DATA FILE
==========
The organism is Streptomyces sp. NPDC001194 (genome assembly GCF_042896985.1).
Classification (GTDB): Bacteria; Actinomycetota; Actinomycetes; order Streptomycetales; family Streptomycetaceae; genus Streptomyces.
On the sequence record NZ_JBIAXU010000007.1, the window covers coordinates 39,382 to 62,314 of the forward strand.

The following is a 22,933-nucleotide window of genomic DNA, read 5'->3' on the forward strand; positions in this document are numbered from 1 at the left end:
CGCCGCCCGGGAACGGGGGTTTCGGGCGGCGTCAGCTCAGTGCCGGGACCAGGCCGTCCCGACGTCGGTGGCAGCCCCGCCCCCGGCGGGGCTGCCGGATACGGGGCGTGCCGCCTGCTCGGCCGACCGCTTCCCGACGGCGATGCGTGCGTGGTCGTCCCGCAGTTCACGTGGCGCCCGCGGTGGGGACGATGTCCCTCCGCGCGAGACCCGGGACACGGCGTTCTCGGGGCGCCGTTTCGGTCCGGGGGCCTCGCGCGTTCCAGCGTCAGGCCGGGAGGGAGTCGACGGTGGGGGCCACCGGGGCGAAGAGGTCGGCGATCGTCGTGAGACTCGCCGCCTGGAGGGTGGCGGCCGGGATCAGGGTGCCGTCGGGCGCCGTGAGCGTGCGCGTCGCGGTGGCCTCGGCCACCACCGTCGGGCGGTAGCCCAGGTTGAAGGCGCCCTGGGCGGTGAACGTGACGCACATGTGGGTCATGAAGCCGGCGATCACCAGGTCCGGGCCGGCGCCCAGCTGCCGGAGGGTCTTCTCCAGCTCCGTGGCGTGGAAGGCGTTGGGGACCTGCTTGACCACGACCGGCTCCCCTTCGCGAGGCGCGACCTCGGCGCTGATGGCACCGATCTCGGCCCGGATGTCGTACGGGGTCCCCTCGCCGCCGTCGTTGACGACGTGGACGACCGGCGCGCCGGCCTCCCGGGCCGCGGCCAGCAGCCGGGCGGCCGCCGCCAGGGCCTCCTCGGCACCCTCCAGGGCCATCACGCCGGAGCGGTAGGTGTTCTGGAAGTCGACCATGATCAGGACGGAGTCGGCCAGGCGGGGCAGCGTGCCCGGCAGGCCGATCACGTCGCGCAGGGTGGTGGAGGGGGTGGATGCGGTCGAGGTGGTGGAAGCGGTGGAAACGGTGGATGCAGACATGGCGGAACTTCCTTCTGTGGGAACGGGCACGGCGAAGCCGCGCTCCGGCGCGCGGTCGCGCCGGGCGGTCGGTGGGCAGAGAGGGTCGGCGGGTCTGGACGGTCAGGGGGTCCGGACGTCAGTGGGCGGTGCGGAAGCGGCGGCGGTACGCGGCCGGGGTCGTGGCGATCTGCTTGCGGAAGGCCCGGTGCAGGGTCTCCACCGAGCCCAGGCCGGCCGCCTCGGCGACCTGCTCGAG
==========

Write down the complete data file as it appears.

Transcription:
The organism is Streptomyces sp. NPDC001194 (genome assembly GCF_042896985.1).
Classification (GTDB): Bacteria; Actinomycetota; Actinomycetes; order Streptomycetales; family Streptomycetaceae; genus Streptomyces.
On the sequence record NZ_JBIAXU010000007.1, the window covers coordinates 39,382 to 62,314 of the forward strand.

The following is a 22,933-nucleotide window of genomic DNA, read 5'->3' on the forward strand; positions in this document are numbered from 1 at the left end:
CGCCGCCCGGGAACGGGGGTTTCGGGCGGCGTCAGCTCAGTGCCGGGACCAGGCCGTCCCGACGTCGGTGGCAGCCCCGCCCCCGGCGGGGCTGCCGGATACGGGGCGTGCCGCCTGCTCGGCCGACCGCTTCCCGACGGCGATGCGTGCGTGGTCGTCCCGCAGTTCACGTGGCGCCCGCGGTGGGGACGATGTCCCTCCGCGCGAGACCCGGGACACGGCGTTCTCGGGGCGCCGTTTCGGTCCGGGGGCCTCGCGCGTTCCAGCGTCAGGCCGGGAGGGAGTCGACGGTGGGGGCCACCGGGGCGAAGAGGTCGGCGATCGTCGTGAGACTCGCCGCCTGGAGGGTGGCGGCCGGGATCAGGGTGCCGTCGGGCGCCGTGAGCGTGCGCGTCGCGGTGGCCTCGGCCACCACCGTCGGGCGGTAGCCCAGGTTGAAGGCGCCCTGGGCGGTGAACGTGACGCACATGTGGGTCATGAAGCCGGCGATCACCAGGTCCGGGCCGGCGCCCAGCTGCCGGAGGGTCTTCTCCAGCTCCGTGGCGTGGAAGGCGTTGGGGACCTGCTTGACCACGACCGGCTCCCCTTCGCGAGGCGCGACCTCGGCGCTGATGGCACCGATCTCGGCCCGGATGTCGTACGGGGTCCCCTCGCCGCCGTCGTTGACGACGTGGACGACCGGCGCGCCGGCCTCCCGGGCCGCGGCCAGCAGCCGGGCGGCCGCCGCCAGGGCCTCCTCGGCACCCTCCAGGGCCATCACGCCGGAGCGGTAGGTGTTCTGGAAGTCGACCATGATCAGGACGGAGTCGGCCAGGCGGGGCAGCGTGCCCGGCAGGCCGATCACGTCGCGCAGGGTGGTGGAGGGGGTGGATGCGGTCGAGGTGGTGGAAGCGGTGGAAACGGTGGATGCAGACATGGCGGAACTTCCTTCTGTGGGAACGGGCACGGCGAAGCCGCGCTCCGGCGCGCGGTCGCGCCGGGCGGTCGGTGGGCAGAGAGGGTCGGCGGGTCTGGACGGTCAGGGGGTCCGGACGTCAGTGGGCGGTGCGGAAGCGGCGGCGGTACGCGGCCGGGGTCGTGGCGATCTGCTTGCGGAAGGCCCGGTGCAGGGTCTCCACCGAGCCCAGGCCGGCCGCCTCGGCGACCTGCTCGAG